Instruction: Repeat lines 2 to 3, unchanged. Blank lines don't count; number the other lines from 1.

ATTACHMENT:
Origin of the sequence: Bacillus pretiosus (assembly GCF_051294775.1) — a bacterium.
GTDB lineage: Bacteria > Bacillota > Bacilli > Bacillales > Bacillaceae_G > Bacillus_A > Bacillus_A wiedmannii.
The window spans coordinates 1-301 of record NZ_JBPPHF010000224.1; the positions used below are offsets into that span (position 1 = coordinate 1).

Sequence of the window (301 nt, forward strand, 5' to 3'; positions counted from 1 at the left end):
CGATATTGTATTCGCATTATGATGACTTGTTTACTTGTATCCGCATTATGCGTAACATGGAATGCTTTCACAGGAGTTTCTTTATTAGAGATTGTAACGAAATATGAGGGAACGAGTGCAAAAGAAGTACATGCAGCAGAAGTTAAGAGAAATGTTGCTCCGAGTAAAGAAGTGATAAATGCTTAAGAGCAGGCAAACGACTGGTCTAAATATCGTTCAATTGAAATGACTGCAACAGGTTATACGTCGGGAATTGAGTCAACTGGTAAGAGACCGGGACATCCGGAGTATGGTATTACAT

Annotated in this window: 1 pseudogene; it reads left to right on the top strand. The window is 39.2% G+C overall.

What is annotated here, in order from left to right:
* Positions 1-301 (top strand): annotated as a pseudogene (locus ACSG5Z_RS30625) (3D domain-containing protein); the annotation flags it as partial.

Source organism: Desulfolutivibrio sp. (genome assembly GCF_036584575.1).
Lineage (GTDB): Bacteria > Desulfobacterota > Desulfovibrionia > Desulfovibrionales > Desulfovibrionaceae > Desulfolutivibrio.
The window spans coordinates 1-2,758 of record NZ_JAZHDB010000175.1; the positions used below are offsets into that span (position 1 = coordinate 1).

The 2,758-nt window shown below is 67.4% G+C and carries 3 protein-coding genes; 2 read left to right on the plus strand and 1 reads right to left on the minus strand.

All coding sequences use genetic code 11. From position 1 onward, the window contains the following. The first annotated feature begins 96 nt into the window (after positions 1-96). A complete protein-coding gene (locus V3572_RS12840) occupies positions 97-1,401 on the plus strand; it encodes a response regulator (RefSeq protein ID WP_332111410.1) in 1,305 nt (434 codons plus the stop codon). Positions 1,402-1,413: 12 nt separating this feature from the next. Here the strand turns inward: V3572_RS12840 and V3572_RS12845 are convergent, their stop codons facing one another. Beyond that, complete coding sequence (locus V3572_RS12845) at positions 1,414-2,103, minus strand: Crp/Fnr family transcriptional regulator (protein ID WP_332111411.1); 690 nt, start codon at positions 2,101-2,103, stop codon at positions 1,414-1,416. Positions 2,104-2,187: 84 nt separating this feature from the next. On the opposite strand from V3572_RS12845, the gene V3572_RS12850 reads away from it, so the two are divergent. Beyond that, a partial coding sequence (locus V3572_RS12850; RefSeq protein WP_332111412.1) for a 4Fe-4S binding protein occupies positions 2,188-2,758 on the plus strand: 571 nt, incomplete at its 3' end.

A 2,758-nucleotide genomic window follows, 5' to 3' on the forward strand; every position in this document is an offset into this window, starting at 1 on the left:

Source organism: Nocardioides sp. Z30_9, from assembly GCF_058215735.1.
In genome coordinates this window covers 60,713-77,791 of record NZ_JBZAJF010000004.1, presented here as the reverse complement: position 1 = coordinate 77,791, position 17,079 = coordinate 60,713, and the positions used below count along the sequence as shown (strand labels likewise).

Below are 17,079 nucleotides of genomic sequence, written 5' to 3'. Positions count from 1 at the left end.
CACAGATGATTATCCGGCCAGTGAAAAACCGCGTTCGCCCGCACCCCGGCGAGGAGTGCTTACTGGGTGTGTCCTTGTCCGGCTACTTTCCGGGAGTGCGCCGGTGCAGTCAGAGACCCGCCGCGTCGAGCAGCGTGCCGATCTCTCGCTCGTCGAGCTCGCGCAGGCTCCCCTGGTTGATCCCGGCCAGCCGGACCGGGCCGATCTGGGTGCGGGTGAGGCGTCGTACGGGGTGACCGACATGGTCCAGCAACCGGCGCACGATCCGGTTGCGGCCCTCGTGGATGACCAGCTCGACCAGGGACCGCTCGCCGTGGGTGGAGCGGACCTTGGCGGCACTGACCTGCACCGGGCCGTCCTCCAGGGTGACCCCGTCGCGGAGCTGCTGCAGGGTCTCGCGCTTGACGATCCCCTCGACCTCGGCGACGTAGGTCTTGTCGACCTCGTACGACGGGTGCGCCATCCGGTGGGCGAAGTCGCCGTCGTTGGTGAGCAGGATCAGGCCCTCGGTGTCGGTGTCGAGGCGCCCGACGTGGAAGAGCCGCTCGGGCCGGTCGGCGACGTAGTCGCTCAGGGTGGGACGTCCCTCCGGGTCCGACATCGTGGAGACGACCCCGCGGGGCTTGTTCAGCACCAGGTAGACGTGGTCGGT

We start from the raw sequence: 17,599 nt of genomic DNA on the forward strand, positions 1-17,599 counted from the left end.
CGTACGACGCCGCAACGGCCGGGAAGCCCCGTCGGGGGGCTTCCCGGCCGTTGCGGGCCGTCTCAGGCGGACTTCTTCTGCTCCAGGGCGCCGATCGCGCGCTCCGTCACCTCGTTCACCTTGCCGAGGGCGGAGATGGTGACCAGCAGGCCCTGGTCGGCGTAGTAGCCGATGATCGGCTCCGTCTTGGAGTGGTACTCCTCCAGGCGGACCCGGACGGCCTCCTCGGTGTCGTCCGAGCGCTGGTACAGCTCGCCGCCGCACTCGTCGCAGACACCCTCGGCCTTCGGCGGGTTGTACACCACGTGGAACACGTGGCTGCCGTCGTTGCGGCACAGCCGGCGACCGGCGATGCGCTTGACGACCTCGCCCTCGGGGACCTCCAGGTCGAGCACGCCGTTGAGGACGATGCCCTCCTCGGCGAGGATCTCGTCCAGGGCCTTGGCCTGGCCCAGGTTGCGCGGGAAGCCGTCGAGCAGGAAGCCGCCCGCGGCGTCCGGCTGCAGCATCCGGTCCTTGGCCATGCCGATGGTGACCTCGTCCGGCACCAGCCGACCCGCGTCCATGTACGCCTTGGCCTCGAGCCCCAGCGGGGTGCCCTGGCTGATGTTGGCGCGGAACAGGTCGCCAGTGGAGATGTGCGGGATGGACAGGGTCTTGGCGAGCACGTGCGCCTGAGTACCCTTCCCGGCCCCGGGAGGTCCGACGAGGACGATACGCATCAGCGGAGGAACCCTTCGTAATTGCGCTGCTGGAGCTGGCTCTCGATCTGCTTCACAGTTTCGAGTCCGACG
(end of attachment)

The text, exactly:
GTDB lineage: Bacteria > Bacillota > Bacilli > Bacillales > Bacillaceae_G > Bacillus_A > Bacillus_A wiedmannii.
The window spans coordinates 1-301 of record NZ_JBPPHF010000224.1; the positions used below are offsets into that span (position 1 = coordinate 1).